Viewing Record 7 of 12 artist: Degenevieve, Barbara

Leon #2

  • Accession Number:
  • Artist:
    Degenevieve, Barbara
  • Date:
  • Medium:
    Inkjet print
  • Dimensions:
    image: 12 in x 14 3/8 in; paper: 14 in x 20 in
  • Credit Line:


About the Photographer

Degenevieve, Barbara

American, 1947-2014

Even though my desire as an artist is to make the photographic images beautiful as works of art, they are actually only the by-product of the process involved in the project. I'm much more interested in the video and the conversation/debate/argument that the two forms of visual representation have the potential to create.
– Barbara DeGenevieve

Barbara DeGenevieve engages taboo topics to promote public discussion. The Pandhandler Project (2004-2006) is comprised of photographs of homeless men posing nude and a 50 minute video documenting the photo-shoots. DeGenevieve compensated each of the five men involved in the project with $100, new clothing, meals, and a one-night stay in the hotel room which had served as the shooting location. Yet the interaction evokes much more than a business transaction. Along with issues of class, race, and sexuality inherent in the subject matter, this project also addresses the particularly photographic concerns of objectification and responsible representation. The tension between collaboration and exploitation is at least partly a matter of media. While the photographs confront the viewer with an isolated figure in a sensual posture, the video (including an instance where the model turns the camera around to interview the photographer) presents the subjects as active and opinionated.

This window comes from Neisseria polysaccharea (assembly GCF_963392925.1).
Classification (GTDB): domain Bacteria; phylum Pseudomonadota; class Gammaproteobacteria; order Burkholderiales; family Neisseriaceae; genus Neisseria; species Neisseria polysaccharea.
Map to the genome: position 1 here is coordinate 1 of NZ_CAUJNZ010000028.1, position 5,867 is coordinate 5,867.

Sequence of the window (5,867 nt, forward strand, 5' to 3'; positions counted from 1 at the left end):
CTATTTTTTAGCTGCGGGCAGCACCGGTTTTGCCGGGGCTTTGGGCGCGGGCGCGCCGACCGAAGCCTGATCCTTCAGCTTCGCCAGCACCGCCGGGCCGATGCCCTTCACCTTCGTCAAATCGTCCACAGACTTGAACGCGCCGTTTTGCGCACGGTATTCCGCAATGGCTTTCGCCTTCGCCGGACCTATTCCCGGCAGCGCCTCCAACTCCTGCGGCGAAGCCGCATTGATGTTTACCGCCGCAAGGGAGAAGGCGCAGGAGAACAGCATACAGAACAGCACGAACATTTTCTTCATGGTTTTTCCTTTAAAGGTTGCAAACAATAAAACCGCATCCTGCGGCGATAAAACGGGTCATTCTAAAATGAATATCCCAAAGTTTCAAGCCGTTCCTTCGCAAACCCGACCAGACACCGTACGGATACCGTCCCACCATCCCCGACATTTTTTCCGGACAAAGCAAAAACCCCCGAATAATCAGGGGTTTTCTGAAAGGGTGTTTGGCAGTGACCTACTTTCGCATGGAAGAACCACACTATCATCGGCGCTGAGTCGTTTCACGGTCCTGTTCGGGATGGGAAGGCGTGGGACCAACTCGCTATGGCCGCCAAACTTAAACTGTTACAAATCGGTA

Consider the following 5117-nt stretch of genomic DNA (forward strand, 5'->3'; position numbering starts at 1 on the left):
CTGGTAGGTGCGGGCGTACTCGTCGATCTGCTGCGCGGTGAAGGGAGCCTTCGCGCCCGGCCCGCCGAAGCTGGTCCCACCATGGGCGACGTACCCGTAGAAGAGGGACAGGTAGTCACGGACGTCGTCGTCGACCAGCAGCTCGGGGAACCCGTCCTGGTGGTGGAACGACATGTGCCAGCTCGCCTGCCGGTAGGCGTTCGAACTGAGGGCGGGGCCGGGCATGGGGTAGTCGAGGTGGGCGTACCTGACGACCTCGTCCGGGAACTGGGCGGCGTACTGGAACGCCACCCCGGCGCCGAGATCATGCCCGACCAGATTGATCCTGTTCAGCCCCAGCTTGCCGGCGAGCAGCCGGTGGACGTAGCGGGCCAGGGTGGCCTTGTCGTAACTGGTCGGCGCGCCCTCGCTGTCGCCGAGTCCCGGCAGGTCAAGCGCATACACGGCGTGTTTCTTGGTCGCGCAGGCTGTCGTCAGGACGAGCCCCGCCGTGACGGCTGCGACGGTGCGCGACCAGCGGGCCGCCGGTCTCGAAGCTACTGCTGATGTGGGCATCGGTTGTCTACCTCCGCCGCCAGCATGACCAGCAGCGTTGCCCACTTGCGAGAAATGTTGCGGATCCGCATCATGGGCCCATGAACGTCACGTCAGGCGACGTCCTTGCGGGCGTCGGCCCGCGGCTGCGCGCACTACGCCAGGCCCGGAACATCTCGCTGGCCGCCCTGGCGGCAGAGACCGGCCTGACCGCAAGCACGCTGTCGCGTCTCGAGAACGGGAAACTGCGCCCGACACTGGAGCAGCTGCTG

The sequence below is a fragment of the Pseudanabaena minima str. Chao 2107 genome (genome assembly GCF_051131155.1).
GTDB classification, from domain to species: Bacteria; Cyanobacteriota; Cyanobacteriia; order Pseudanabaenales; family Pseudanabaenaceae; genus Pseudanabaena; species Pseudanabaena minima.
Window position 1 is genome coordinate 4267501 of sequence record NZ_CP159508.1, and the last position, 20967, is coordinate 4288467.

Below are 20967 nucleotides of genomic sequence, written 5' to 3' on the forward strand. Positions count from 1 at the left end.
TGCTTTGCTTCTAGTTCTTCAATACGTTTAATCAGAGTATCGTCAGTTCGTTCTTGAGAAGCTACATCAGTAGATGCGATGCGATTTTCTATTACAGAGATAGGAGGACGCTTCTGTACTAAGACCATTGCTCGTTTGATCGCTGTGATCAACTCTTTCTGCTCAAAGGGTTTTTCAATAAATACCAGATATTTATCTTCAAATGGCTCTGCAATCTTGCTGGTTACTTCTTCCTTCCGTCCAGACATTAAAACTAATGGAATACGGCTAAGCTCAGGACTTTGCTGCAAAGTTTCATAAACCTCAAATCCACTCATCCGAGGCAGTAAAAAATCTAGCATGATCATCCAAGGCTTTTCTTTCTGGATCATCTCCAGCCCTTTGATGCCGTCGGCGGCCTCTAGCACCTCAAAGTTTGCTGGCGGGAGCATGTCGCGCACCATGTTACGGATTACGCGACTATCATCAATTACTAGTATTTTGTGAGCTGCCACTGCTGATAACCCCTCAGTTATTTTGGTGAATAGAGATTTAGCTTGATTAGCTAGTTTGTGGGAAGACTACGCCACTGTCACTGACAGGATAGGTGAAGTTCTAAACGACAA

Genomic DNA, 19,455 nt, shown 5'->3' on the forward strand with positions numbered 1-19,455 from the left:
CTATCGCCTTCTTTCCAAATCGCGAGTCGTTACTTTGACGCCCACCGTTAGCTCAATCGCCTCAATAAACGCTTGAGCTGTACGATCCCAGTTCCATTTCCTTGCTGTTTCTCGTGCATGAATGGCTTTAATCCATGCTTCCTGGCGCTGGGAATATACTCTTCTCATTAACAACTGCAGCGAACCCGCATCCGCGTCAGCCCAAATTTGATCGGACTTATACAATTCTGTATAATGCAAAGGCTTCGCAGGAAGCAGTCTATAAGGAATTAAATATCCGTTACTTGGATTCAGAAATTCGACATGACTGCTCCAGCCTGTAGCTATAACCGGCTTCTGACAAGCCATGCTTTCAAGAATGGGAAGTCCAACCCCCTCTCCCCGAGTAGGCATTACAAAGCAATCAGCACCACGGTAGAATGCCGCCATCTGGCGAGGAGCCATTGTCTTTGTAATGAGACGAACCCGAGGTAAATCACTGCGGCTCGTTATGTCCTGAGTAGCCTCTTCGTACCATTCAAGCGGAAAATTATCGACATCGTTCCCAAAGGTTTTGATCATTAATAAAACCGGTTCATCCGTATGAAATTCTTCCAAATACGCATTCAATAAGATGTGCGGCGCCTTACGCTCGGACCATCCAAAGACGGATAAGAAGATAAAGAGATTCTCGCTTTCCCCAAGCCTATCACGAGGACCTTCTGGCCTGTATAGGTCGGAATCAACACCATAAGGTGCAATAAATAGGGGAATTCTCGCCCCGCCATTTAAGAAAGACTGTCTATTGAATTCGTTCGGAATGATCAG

Barbara DeGenevieve completed an MFA in photography from the University of New Mexico, Albuquerque (1980) and taught at the School of the Art institute of Chicago from 1994 until her death in 2014. She was awarded a grant and residency at the Pingyao International Photography Festival in Pingyao, China in 2004; Illinois Art Council Artists Fellowships in 1987, 1996, and 2000; and National Endowment for the Arts Visual Artists Fellowships in 1988 and 1994, though the latter was revoked by the National Council on the Arts. Her work is in the collections of the Tokyo Metropolitan Museum of Photography; Seattle Museum of Art; University of New Mexico Fine Arts Museum, Albuquerque; Arizona State University, Tempe; State of Illinois Art Acquisition Collection, Chicago; and Center for Creative Photography, Tucson.